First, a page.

Prime Minister Shinzo Abe is the embodiment of the Japanese economic comeback story. After all, he himself has come back for a second round as the head of the world’s third-largest economy.
The last time Abe was prime minister of Japan he resigned, due to stress levels affecting his health. One stressor was the fact that he had the misfortune of following up Prime Minister Junichiro Koizumi -- the closest Japan has ever come to producing a bona fide political rock star.
Perhaps Abe hopes to become that political rock star himself. Japanese political pundits have pointed out that one of the main differences between Abe’s first term and this one is the inclusion of the man thought to be behind the Koizumi myth -- his former chief secretary, Isao Iijima. If rumors about an Abe Nobel Peace Prize nomination are true, he may already be on his way.
The Making Of Shinzo Abe 2.0
Shinzo Abe’s first tenure as prime minister was not as popular as his predecessor Koizumi’s, and was plagued by post-election scandals in the Agricultural Ministry. He stepped down in September 2007 after less than a year as leader. Abe’s abdication sent his Liberal Democratic Party, or LDP, on a downward spiral that eventually resulted in them losing the general elections to their longtime rivals, the Democratic Party of Japan, or DPJ -- the second time in modern history that the LDP has lost power to the DPJ.
Given his health history and unpopular first term it was completely unexpected to see Abe take such a bold stance regarding the Japanese economy during his campaign for the December 2012 election. The political and social climate had changed since 2007, and apparently, so had Abe.
It has become second nature for Japanese politicians to heap harsh criticism on the Bank of Japan, or BoJ. During the election, Abe went a step further and drew a line in the sand for the central bank, with a proposed inflation target of 2 percent and a two-year deadline to achieve the goal.
The then-current head of the BoJ was not expected to continue for another term, which gave Abe the opportunity to pick from a pool of candidates who subscribed to the feasibility of the 2 percent inflation target and the aggressive deadline. When the LDP went on to dethrone the DPJ with a majority, Abe was given the mandate to implement his candidacy rhetoric.
Bank of Japan Leads Abe’s Economic Charge
BoJ Gov. Haruhiko Kuroda served as the head of the Asian Development Bank before his central bank leadership candidacy was confirmed in February. He supports the goal to reach 2 percent inflation within two years and has followed through on Abe’s promise with a stimulus plan that will double Japan’s monetary base and end inflation.
The market has reacted by keeping the yen in the same direction that Abe has pointed to with his statements: down. In the six months that Abe has been in power, the yen has fallen more than 25 percent versus the U.S. dollar. A weaker currency has helped to boost exports and drive the local stock exchange to five-year highs.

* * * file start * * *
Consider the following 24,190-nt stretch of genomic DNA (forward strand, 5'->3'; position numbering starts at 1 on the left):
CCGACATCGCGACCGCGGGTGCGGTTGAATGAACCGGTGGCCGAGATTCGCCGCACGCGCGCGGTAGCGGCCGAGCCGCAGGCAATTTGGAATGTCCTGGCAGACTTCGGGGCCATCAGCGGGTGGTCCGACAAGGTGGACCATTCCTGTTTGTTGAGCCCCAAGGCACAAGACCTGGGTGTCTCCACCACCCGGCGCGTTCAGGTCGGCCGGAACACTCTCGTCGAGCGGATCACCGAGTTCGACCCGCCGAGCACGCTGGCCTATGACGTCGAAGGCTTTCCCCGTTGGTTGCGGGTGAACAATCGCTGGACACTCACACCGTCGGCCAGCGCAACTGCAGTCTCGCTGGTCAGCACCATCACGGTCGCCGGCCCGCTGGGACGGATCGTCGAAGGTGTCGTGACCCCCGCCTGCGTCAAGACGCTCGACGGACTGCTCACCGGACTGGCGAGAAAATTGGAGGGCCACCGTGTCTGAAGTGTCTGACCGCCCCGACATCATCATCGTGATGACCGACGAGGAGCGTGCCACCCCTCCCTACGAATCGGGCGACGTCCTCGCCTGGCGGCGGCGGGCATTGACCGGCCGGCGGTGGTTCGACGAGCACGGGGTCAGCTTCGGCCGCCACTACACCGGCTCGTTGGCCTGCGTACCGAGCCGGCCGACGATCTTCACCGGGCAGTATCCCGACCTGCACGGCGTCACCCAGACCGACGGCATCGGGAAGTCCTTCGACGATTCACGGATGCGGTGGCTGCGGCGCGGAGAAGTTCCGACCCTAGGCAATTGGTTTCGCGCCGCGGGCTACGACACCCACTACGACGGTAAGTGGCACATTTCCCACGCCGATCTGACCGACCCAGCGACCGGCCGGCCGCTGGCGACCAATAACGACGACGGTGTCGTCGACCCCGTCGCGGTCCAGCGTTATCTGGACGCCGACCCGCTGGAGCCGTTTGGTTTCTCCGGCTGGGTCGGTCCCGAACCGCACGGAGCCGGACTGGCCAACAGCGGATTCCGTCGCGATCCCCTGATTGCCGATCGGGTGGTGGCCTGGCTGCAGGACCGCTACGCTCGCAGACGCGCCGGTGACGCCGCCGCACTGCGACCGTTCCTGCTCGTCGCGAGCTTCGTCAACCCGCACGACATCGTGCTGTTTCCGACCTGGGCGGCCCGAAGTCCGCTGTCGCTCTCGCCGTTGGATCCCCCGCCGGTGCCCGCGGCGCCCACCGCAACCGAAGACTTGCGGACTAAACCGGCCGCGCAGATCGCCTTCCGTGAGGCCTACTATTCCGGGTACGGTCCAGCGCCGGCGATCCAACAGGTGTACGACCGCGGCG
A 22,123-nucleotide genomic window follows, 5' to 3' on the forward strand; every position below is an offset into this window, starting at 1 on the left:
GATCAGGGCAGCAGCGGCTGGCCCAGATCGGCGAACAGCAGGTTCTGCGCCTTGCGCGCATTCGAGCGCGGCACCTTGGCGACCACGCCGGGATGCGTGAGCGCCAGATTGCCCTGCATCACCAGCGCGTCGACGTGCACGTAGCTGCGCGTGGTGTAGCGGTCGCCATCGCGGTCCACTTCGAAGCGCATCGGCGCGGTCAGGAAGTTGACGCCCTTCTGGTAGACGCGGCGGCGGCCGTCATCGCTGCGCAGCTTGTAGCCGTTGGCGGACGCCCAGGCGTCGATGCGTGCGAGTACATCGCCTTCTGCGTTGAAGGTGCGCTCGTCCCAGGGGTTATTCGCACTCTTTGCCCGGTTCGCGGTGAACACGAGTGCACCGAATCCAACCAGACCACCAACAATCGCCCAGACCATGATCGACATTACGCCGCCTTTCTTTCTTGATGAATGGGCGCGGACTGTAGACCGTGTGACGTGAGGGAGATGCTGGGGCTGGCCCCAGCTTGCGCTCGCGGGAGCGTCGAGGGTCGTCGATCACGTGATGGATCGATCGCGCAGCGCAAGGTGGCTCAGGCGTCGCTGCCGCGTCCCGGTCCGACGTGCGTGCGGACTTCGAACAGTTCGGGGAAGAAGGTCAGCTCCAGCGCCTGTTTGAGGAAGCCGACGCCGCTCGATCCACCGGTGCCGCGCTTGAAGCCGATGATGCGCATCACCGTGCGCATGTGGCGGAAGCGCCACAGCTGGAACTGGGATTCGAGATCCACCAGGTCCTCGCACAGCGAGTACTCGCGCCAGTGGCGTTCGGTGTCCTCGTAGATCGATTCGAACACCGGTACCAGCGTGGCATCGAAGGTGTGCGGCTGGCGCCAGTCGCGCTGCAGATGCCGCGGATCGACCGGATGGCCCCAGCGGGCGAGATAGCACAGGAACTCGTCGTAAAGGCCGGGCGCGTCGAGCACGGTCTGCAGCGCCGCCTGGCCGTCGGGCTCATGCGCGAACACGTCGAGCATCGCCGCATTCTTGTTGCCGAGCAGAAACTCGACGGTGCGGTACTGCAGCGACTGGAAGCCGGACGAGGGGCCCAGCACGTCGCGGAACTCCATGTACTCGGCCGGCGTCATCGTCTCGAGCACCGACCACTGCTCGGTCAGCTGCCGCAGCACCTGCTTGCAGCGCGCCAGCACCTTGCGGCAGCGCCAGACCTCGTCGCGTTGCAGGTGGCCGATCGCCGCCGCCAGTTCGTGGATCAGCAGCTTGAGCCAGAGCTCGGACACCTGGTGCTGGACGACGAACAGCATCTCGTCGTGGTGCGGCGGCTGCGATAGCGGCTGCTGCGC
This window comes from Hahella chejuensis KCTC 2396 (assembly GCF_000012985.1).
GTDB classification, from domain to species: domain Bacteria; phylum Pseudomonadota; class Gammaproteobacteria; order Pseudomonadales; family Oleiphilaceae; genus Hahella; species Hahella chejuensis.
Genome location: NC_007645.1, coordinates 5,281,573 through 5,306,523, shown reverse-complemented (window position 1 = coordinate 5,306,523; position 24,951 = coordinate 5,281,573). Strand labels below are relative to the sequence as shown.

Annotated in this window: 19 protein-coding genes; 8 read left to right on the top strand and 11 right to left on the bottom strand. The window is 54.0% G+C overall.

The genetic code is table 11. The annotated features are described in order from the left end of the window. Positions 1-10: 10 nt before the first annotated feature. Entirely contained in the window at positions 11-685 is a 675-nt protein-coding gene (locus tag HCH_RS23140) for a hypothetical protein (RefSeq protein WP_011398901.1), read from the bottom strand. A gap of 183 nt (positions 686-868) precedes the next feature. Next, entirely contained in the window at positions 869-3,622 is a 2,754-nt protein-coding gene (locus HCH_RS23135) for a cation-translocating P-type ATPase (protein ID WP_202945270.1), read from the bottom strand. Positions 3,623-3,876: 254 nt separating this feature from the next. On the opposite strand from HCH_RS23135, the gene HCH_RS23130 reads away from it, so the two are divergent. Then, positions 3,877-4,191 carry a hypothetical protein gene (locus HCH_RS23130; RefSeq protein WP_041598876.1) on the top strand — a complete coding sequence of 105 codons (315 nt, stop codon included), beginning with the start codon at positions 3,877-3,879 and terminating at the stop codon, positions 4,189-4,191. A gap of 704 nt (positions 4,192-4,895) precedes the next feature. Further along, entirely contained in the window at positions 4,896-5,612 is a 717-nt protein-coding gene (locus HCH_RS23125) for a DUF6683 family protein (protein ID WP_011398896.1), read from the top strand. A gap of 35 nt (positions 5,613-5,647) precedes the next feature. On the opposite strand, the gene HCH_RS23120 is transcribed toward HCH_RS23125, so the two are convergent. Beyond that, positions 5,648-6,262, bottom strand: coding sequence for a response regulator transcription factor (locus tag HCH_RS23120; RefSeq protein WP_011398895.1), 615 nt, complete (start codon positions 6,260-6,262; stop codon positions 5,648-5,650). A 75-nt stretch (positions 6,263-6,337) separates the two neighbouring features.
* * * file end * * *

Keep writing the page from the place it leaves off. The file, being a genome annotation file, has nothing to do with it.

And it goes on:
In order for those trends to continue, however, they must be followed by deeper structural changes. Though the Japanese trade deficit continues to expand as import prices inch upward, the Abe government is optimistic about its three-part approach to fixing the Japanese economy via three “arrows”: monetary stimulus, government spending, and structural reforms.
The Struggle To End Inflation
To date, the yen’s fall against the American dollar can be attributed to three driving forces: the BoJ’s inflation-focused monetary policy; the tacit approval by the Group of Seven on the BoJ’s actions; and a moderate American economic recovery which translates into increasing demand for Japanese goods.
Two out of three of the factors are external and because the latest economic indicators have cast shadows over both U.S. recovery and the impact of Japanese stimulus, the yen has more recently strengthened versus the U.S. dollar. It remains to be seen how long the G7 can remain silent on Japanese currency intervention. In fact, they may not have to if Abe fails to get consumers and corporations to spend in Japan.
Unless the Abe government can convince its own citizens and Japanese corporations that the looming threat of deflation has been quelled, the yen’s U.S. dollar exchange could face a lightning-fast reversal and jeopardize the economic recovery plan.
Japanese corporations have not reinvested profits, boosted by the weak yen, back into the economy. Investment fell by 4.9 percent in the first quarter of 2013. Corporate Japan still sees Abe’s plan as risky and volatile unless reforms are introduced.
Abe has countered with his third “arrow”: A promise of structural reforms and deregulation, with lowering corporate taxes at the top of the to-do list. The Japanese economy runs the risk of corporates choosing to reinvest their profits abroad and miss out on the growth opportunity if it fails to change the current tax system.
Alfonso Esparza, a senior currency strategist at OANDA, specializes in macro forex strategies for North American and major currency pairs. Upon joining OANDA in 2007, he established the MarketPulseFX blog and he has since written extensively about central banks and global economic and political trends. Follow Alfonso on Twitter @alfonso_forex and Google+.